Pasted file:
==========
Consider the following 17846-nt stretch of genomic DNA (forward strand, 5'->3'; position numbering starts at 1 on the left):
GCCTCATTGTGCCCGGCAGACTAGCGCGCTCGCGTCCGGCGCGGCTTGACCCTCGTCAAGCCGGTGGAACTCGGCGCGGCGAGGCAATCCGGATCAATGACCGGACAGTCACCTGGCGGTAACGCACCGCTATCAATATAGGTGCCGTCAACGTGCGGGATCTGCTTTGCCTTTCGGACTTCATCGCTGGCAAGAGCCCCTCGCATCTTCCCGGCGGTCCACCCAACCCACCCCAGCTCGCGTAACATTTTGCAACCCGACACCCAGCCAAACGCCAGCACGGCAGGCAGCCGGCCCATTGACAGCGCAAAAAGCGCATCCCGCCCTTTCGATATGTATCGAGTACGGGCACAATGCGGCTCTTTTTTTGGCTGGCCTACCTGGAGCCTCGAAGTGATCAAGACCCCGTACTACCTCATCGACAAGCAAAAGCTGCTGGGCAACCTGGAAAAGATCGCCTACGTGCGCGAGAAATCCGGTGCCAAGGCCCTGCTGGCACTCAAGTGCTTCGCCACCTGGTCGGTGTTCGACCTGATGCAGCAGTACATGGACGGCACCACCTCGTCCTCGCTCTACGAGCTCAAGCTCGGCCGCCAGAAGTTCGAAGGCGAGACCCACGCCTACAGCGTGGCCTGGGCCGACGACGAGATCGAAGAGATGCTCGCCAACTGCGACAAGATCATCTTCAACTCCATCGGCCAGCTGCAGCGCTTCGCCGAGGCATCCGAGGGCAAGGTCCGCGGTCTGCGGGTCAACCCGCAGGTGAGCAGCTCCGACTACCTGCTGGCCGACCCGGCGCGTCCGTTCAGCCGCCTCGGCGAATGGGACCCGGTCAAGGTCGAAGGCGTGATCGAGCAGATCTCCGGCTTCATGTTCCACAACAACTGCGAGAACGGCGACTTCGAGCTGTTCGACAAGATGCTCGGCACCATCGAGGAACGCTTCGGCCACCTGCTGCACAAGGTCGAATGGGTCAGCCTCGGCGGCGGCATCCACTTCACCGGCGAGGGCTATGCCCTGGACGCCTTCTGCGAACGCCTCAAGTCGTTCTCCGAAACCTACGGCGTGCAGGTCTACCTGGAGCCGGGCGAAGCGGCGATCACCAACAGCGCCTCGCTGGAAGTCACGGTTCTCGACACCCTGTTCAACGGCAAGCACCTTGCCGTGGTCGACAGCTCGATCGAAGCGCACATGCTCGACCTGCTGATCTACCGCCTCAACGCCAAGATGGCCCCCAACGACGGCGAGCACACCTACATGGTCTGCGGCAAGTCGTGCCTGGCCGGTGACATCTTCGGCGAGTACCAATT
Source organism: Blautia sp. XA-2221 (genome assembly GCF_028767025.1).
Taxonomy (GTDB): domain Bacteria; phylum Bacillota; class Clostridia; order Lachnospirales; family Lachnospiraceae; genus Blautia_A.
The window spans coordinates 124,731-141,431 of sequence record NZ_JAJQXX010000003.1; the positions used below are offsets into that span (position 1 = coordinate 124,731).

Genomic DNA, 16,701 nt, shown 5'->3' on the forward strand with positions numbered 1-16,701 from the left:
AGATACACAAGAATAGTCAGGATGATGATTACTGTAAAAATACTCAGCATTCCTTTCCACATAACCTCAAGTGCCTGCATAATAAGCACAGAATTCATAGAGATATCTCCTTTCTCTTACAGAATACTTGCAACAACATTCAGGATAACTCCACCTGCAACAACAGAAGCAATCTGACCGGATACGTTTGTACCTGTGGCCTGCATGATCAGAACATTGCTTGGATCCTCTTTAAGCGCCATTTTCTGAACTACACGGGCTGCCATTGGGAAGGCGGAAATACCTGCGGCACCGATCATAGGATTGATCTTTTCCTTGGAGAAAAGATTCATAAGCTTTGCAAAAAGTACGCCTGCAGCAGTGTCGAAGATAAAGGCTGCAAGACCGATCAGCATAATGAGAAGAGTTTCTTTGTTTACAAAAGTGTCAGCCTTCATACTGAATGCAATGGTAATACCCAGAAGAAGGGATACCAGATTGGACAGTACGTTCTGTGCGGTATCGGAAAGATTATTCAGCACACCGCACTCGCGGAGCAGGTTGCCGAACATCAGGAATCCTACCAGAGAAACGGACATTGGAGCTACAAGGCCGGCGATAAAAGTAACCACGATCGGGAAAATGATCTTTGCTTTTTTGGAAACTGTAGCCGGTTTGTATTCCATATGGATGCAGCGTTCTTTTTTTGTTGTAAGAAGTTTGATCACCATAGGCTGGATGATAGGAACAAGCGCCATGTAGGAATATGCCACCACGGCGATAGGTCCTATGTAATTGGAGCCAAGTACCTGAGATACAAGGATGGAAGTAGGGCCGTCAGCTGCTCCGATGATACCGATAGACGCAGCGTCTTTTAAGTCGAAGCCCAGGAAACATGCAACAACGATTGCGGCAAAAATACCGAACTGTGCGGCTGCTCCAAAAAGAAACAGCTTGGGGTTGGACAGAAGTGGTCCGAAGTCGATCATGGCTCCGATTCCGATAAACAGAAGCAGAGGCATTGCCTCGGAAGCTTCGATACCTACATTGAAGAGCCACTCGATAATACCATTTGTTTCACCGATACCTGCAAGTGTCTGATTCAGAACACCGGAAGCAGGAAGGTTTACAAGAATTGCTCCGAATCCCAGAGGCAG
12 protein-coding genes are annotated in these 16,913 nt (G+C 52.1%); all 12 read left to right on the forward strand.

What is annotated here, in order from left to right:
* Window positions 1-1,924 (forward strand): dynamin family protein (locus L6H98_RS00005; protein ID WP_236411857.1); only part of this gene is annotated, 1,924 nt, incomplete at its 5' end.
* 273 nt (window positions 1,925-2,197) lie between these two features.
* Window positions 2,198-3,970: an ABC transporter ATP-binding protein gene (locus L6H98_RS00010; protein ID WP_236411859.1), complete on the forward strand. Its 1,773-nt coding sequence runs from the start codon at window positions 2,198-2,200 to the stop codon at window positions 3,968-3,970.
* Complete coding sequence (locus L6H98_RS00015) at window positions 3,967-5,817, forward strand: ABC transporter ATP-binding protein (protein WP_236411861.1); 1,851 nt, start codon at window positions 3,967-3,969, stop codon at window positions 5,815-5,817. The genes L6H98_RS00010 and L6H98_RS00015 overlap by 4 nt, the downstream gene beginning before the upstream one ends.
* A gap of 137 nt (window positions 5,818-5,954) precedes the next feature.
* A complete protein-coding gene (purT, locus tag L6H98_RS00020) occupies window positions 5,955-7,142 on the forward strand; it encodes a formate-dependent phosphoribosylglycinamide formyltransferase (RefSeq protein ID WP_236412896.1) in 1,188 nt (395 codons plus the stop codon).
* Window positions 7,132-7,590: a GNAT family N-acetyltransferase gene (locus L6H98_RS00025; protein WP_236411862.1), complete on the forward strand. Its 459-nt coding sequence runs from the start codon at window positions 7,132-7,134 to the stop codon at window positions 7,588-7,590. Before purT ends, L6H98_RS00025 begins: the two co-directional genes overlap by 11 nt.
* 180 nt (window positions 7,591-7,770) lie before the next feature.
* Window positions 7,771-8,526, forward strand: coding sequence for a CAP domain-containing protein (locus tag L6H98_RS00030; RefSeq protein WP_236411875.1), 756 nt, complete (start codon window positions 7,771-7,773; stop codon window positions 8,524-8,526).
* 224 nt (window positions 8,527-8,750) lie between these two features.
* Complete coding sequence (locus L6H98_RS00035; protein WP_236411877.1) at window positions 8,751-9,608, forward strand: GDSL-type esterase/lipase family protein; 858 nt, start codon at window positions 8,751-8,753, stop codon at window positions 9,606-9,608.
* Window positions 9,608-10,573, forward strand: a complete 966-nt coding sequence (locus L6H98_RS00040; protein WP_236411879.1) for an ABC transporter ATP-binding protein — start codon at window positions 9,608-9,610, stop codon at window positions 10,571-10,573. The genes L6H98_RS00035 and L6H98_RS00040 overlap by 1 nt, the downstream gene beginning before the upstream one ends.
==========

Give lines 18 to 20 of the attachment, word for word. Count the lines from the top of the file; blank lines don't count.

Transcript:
* Window positions 7,771-8,526, forward strand: coding sequence for a CAP domain-containing protein (locus tag L6H98_RS00030; RefSeq protein WP_236411875.1), 756 nt, complete (start codon window positions 7,771-7,773; stop codon window positions 8,524-8,526).
* 224 nt (window positions 8,527-8,750) lie between these two features.
* Complete coding sequence (locus L6H98_RS00035; protein WP_236411877.1) at window positions 8,751-9,608, forward strand: GDSL-type esterase/lipase family protein; 858 nt, start codon at window positions 8,751-8,753, stop codon at window positions 9,606-9,608.